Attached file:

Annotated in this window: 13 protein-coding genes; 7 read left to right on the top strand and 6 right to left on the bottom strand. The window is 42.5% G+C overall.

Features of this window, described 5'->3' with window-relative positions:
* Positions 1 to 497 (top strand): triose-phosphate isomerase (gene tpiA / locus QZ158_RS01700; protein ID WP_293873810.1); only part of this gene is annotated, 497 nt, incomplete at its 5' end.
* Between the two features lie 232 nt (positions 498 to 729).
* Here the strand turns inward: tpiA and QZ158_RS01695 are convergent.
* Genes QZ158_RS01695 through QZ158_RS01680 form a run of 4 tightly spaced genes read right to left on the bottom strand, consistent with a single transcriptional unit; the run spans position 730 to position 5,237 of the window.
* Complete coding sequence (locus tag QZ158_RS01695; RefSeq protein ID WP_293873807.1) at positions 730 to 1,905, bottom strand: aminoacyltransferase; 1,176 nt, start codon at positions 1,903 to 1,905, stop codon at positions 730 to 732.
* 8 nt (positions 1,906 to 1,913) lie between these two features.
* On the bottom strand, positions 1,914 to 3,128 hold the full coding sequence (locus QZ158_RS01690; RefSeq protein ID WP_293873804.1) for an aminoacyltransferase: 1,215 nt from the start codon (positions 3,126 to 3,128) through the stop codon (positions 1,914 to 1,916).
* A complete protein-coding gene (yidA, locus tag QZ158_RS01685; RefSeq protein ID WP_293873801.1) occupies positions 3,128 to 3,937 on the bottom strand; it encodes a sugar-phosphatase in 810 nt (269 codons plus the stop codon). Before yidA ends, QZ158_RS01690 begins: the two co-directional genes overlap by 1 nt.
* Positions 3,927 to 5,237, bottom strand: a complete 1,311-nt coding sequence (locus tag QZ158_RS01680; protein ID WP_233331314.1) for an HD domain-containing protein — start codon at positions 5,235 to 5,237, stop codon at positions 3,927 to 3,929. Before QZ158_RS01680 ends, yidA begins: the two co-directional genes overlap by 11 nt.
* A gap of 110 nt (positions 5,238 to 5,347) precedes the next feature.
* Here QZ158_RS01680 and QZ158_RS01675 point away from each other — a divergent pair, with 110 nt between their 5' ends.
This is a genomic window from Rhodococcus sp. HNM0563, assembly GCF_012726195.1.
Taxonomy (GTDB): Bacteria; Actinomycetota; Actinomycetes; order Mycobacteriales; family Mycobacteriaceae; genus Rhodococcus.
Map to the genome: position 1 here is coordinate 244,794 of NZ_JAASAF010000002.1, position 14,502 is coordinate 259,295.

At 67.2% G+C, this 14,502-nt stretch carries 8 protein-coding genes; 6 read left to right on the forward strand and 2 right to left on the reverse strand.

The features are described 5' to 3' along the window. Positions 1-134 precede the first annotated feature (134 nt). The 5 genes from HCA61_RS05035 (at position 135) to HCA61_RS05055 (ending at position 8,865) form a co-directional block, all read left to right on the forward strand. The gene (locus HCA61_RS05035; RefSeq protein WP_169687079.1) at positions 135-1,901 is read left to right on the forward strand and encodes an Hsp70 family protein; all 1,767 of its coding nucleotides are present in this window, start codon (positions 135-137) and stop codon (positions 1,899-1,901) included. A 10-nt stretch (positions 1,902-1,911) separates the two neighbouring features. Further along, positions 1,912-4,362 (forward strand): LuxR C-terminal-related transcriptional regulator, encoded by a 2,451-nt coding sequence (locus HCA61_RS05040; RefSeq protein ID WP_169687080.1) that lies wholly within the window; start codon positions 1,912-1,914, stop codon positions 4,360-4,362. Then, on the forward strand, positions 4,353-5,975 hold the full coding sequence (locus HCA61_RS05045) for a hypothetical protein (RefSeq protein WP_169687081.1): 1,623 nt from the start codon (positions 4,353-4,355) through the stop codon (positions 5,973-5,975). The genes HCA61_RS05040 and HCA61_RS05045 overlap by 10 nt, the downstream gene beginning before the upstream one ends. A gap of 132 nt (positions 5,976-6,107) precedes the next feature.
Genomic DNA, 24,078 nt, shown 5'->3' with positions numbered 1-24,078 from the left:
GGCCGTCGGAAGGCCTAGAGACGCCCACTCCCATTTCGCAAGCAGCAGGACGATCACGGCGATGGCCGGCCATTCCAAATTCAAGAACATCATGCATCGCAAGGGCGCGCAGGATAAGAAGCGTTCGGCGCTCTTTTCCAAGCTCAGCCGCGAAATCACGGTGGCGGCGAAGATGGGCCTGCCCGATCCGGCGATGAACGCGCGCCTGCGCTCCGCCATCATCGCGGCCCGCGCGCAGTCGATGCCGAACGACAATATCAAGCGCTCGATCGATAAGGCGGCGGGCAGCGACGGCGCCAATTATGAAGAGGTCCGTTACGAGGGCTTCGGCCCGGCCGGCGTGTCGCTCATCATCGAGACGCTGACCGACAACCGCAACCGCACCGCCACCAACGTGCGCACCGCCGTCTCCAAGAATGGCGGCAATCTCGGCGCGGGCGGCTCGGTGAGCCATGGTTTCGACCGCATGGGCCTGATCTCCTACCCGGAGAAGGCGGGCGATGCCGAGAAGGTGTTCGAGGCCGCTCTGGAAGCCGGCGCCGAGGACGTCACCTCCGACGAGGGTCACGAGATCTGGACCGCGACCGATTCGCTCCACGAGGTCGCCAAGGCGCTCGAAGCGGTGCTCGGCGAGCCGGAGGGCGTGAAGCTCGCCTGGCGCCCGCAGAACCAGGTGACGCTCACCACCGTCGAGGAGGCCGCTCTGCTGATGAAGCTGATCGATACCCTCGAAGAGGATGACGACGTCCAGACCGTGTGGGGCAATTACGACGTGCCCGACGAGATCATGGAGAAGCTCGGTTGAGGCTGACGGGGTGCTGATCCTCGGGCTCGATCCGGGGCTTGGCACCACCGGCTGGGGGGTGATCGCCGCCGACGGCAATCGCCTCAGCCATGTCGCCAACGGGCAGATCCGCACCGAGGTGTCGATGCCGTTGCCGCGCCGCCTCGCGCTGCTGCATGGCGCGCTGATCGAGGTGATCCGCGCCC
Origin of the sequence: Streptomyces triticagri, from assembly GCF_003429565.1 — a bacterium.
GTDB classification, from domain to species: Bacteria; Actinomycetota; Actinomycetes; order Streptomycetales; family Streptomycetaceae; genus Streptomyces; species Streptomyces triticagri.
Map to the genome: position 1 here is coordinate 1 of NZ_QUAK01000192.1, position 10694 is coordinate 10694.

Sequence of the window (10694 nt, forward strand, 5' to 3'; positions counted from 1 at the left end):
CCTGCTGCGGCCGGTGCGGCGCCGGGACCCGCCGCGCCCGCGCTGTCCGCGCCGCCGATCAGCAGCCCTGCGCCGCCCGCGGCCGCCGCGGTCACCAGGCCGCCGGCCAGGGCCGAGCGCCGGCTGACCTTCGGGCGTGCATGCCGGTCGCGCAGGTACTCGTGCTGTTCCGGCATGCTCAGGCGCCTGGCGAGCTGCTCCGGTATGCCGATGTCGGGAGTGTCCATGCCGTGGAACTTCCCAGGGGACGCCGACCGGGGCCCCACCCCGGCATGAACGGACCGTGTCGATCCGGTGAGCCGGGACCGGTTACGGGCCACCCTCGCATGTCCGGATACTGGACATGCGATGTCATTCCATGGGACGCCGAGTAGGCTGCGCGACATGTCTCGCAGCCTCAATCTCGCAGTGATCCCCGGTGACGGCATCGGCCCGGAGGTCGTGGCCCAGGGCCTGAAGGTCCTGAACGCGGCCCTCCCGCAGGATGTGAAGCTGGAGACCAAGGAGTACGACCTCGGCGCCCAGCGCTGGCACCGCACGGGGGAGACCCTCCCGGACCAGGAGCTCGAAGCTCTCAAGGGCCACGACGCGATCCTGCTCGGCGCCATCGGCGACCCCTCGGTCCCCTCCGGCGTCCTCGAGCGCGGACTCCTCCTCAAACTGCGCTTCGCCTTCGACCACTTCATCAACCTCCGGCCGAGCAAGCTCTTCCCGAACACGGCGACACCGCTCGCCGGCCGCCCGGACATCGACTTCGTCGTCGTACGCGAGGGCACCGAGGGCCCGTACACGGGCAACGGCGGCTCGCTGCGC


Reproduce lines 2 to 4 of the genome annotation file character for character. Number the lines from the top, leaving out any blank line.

Features of this window, described 5'->3' with window-relative positions:
* Positions 1 to 497 (top strand): triose-phosphate isomerase (gene tpiA / locus QZ158_RS01700; protein ID WP_293873810.1); only part of this gene is annotated, 497 nt, incomplete at its 5' end.
* Between the two features lie 232 nt (positions 498 to 729).